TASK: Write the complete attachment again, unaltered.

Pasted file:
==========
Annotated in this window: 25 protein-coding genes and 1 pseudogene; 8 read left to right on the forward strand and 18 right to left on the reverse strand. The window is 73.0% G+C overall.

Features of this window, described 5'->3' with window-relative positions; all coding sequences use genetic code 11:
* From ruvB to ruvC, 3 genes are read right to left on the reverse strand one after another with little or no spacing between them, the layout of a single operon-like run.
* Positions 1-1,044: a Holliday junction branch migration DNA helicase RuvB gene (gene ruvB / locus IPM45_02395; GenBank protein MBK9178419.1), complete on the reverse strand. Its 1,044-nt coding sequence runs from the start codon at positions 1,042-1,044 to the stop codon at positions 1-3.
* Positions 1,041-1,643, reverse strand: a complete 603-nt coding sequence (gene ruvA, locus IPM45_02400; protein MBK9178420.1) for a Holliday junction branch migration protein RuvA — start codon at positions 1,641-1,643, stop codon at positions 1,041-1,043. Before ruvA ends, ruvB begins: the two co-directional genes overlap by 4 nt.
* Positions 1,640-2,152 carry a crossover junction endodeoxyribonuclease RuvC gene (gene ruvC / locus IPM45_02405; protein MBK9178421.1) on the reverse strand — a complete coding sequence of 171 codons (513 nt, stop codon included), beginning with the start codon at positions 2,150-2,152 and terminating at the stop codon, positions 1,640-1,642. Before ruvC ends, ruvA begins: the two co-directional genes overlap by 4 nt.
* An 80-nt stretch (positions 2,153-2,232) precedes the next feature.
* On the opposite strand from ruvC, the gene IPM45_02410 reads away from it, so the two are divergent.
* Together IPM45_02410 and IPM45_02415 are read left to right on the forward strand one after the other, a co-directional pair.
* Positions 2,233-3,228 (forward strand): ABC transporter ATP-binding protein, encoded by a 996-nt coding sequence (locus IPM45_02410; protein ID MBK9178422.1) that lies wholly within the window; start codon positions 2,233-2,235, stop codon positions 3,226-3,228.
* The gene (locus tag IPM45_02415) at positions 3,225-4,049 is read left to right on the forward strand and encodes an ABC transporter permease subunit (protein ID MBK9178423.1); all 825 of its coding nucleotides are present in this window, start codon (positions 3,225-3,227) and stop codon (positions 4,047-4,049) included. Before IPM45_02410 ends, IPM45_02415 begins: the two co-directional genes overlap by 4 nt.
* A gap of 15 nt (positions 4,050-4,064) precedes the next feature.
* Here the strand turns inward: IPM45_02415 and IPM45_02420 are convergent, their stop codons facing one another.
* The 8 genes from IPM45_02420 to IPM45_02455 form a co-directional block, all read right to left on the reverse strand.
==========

Annotated in this window: 25 protein-coding genes and 1 pseudogene; 8 read left to right on the forward strand and 18 right to left on the reverse strand. The window is 73.0% G+C overall.

Features of this window, described 5'->3' with window-relative positions; all coding sequences use genetic code 11:
* From ruvB to ruvC, 3 genes are read right to left on the reverse strand one after another with little or no spacing between them, the layout of a single operon-like run.
* Positions 1-1,044: a Holliday junction branch migration DNA helicase RuvB gene (gene ruvB / locus IPM45_02395; GenBank protein MBK9178419.1), complete on the reverse strand. Its 1,044-nt coding sequence runs from the start codon at positions 1,042-1,044 to the stop codon at positions 1-3.
* Positions 1,041-1,643, reverse strand: a complete 603-nt coding sequence (gene ruvA, locus IPM45_02400; protein MBK9178420.1) for a Holliday junction branch migration protein RuvA — start codon at positions 1,641-1,643, stop codon at positions 1,041-1,043. Before ruvA ends, ruvB begins: the two co-directional genes overlap by 4 nt.
* Positions 1,640-2,152 carry a crossover junction endodeoxyribonuclease RuvC gene (gene ruvC / locus IPM45_02405; protein MBK9178421.1) on the reverse strand — a complete coding sequence of 171 codons (513 nt, stop codon included), beginning with the start codon at positions 2,150-2,152 and terminating at the stop codon, positions 1,640-1,642. Before ruvC ends, ruvA begins: the two co-directional genes overlap by 4 nt.
* An 80-nt stretch (positions 2,153-2,232) precedes the next feature.
* On the opposite strand from ruvC, the gene IPM45_02410 reads away from it, so the two are divergent.
* Together IPM45_02410 and IPM45_02415 are read left to right on the forward strand one after the other, a co-directional pair.
* Positions 2,233-3,228 (forward strand): ABC transporter ATP-binding protein, encoded by a 996-nt coding sequence (locus IPM45_02410; protein ID MBK9178422.1) that lies wholly within the window; start codon positions 2,233-2,235, stop codon positions 3,226-3,228.
* The gene (locus tag IPM45_02415) at positions 3,225-4,049 is read left to right on the forward strand and encodes an ABC transporter permease subunit (protein ID MBK9178423.1); all 825 of its coding nucleotides are present in this window, start codon (positions 3,225-3,227) and stop codon (positions 4,047-4,049) included. Before IPM45_02410 ends, IPM45_02415 begins: the two co-directional genes overlap by 4 nt.
* A gap of 15 nt (positions 4,050-4,064) precedes the next feature.
* Here the strand turns inward: IPM45_02415 and IPM45_02420 are convergent, their stop codons facing one another.
* The 8 genes from IPM45_02420 to IPM45_02455 form a co-directional block, all read right to left on the reverse strand.